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3 Epiretinal Membrane Surgery

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In the video below, I discuss what is involved in an epiretinal membrane surgery. If you experience problems watching this video or wish to read the text instead, this is included under the video.

Epiretinal Membrane Surgery – Dr Devinder Chauhan Vision Eye Institute





Dr Devinder Chauhan explains the Epiretinal Membrane Surgery procedure.
Visit us at: http://www.visioneyeinstitute.com.au/our-doctors/victoria/dr-devinder-chauhan/

When is Epiretinal Membrane Surgery Necessary?

A small percentage of people with macular pucker or epiretinal membrane get better on their own. Sometimes, the membrane that’s growing on the surface just peels off, and when this is the case, some vision is usually recovered and most people go back to normal.

However, for most people who are symptomatic, or who notice distortion or blurring of their central vision, surgery is the best way of preventing things from worsening as well as improving quality of vision, lessening distortion, and increasing the amount you can see.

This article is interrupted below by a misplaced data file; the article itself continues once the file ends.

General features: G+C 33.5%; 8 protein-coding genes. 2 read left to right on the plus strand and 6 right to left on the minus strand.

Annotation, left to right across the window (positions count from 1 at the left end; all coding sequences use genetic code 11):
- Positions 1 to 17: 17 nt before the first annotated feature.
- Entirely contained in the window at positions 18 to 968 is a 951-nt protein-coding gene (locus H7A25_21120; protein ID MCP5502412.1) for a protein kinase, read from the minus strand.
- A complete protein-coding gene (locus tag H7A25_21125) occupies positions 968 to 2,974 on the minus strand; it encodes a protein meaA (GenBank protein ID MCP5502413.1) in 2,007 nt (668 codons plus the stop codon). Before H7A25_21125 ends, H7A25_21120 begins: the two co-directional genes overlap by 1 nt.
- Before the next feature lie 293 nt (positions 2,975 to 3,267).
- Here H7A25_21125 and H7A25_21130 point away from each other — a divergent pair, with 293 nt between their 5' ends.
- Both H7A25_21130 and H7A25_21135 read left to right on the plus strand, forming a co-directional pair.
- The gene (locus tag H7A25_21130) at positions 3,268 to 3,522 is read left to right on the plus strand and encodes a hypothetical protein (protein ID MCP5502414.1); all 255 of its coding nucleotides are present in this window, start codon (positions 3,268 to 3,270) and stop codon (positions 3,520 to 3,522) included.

What does Epiretinal Membrane Surgery involve?

The operation for epiretinal membrane is called a vitrectomy. This is the removal of the jelly within the eye. Once the vitrectomy is done, the membrane is picked up and peeled off. I always peel the layer underneath that too, which is the surface of the macula (called the inner limiting membrane), allowing me to be sure that all the scar tissue has come off the centre of the macula.

At the end of the operation, once the vitreous has been removed and the epiretinal and inner limiting membranes are removed too, I put some steroid into the eye which causes people after the surgery to see many little black dots for around a week or so. I also insert a bubble of air to help seal the eye, and this bubble of air is often seen as a black wobbly line that gets lower and smaller with time. Usually, it is gone within five days after the surgery.

Will Vision Improve Immediately After Epiretinal Membrane Surgery?

Straight after the surgery, vision can often be much worse. I always warn people about this because they’re used to hearing friends say how fantastically they were seeing the day after cataract or laser surgery. It’s the exact opposite after an epiretinal membrane surgery, firstly because when the membrane is peeled off, it pulls on the surface of the macula, so the macula actually ends up being distorted more and doesn’t work as well. Secondly, having a bubble of air in the eye with the reflections associated with it means you may see less clearly. And thirdly, seeing the black spots from steroids can also affect your vision.

Usually, vision recovers over a matter of weeks to months. Most of the improvement in vision doesn’t really happen until at least two weeks after surgery, so it’s really important for people to understand this and be prepared for it.